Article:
The yen fell to a 24-year low Monday as Japan’s easy monetary policy increasingly stood at odds with developed peers raising rates.
The currency fell more than 0.5 per cent to ¥135.19 to the dollar, the lowest since October 1998, as Treasury yields extended Friday’s inflation-shock driven gains.
The yen has tumbled about 15 per cent this year — the worst-performing major currency — as the Bank of Japan keeps rates anchored to boost a sluggish economy while US yields surge on bets for continued Federal Reserve rate increases.
Friday’s shock US inflation print, which was higher than expected, has heaped pressure on the Fed to intensify monetary tightening, boosting the dollar.
Before it hit, senior Japanese officials delivered a ramped-up warning on the yen’s decline, putting their concern in a written statement for the first time as they seek to keep a floor under the currency.
The weakening yen is expected to have a mixed impact on the domestic economy, hurting household budgets but providing a boost to exports.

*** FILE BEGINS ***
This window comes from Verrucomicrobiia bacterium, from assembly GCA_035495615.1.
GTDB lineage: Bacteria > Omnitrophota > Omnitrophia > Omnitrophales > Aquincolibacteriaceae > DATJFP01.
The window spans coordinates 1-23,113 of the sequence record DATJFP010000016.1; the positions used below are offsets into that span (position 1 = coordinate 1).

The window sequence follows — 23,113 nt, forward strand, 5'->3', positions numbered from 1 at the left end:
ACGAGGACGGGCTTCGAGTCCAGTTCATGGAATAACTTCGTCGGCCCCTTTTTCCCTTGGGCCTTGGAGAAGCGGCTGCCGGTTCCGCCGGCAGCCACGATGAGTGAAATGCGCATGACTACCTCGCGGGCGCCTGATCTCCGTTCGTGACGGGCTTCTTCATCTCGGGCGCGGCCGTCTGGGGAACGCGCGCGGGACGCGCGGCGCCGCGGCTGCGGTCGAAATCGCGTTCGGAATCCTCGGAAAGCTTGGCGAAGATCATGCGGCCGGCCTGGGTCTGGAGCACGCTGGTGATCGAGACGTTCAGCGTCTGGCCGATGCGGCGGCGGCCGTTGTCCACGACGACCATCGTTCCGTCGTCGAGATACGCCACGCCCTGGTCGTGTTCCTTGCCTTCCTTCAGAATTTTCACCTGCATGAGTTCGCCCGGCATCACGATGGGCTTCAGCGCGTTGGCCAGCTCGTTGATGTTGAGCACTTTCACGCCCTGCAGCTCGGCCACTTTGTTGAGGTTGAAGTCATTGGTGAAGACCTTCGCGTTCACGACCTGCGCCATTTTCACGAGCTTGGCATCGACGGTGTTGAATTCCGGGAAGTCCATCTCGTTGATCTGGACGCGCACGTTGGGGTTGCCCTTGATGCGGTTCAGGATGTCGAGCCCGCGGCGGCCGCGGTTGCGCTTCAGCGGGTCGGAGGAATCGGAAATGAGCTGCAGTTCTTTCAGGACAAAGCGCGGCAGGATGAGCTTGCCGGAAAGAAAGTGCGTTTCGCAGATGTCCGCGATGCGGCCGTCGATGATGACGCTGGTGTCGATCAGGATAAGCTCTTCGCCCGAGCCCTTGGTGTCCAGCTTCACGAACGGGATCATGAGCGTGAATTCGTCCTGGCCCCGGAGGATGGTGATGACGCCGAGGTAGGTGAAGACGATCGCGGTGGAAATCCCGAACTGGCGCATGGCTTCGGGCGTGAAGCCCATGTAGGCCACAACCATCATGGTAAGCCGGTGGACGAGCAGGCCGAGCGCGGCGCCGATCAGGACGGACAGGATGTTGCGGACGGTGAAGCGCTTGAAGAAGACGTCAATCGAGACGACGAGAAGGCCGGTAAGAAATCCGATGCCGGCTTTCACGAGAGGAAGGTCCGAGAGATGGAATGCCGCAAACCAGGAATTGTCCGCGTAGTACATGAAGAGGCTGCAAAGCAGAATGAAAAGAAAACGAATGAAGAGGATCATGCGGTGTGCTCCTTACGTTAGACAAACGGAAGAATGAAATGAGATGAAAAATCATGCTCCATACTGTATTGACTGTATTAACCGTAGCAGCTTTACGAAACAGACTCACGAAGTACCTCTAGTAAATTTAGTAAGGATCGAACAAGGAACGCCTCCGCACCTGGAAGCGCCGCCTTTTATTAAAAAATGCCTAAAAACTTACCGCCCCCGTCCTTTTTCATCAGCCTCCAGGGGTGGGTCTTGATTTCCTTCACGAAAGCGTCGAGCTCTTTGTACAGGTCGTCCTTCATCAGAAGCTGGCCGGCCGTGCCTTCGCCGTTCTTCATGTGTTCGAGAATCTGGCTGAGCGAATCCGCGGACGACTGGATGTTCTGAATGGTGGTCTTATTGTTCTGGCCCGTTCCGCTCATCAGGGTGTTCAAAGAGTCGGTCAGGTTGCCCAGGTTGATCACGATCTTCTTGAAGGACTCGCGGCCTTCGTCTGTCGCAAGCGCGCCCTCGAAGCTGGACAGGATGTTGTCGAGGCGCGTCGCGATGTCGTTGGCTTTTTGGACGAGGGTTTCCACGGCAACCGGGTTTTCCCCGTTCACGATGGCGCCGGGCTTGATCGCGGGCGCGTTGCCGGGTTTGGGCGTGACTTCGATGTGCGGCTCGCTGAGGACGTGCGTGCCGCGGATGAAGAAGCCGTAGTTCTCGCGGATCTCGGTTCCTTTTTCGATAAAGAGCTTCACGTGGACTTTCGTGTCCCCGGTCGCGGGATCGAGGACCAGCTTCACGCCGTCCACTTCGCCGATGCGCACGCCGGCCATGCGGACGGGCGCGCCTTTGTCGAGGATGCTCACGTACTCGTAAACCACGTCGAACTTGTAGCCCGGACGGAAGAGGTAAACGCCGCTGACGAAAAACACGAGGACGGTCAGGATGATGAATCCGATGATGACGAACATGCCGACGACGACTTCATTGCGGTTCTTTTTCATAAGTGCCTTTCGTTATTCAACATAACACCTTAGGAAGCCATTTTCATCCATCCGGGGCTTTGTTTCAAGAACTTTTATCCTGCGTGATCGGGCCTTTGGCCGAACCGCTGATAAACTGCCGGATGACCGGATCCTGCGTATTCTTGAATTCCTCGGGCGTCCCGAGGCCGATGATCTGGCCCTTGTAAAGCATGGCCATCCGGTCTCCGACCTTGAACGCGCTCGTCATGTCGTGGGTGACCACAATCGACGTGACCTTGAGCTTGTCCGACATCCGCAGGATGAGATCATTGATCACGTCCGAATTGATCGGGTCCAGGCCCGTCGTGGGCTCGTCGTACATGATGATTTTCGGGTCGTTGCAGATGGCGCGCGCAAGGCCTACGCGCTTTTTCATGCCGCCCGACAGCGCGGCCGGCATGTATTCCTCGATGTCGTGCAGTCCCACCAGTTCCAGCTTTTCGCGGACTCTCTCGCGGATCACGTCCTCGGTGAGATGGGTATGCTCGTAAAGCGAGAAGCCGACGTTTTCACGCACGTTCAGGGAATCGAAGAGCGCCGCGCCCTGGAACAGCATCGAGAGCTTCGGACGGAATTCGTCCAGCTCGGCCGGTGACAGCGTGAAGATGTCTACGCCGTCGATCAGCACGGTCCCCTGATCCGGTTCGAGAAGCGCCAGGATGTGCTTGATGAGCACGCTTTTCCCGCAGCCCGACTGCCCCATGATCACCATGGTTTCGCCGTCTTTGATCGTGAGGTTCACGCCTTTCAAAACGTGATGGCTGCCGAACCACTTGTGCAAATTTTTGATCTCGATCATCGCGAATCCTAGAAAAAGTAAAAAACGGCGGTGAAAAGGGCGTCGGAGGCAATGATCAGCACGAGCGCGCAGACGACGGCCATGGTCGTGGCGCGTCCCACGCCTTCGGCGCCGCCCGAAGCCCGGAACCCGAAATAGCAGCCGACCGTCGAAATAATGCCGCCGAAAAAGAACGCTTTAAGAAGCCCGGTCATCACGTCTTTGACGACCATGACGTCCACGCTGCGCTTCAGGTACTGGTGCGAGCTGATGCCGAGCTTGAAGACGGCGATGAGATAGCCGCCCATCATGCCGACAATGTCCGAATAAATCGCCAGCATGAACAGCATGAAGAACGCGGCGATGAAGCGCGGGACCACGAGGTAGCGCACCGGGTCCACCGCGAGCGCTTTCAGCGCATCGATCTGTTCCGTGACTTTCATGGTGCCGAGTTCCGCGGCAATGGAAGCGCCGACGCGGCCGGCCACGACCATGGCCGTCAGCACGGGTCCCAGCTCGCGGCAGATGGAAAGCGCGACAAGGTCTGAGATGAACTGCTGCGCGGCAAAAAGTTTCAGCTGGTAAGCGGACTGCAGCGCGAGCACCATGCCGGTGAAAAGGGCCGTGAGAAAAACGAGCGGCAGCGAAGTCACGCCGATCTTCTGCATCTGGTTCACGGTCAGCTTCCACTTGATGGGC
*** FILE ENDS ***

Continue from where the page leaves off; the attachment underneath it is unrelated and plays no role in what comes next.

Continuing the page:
A further slide would increase pressure on neighbouring Asian economies, which are losing out in export competitiveness.
“Markets appear to be pricing in further aggressive rate hikes, with some seeing the Fed raising 75 basis points in June as it may be more concerned about inflation, with longer-term expectations staying elevated,” said Shinsuke Kajita, chief strategist at Resona Holdings in Tokyo.
The yen has also been pushed down compared with other developed peers.
It slid to a seven-year low against the euro and the Australian dollar earlier this month after the Reserve Bank of Australia’s bigger-than-forecast rate increase and plans unveiled by the European Central Bank to begin monetary tightening.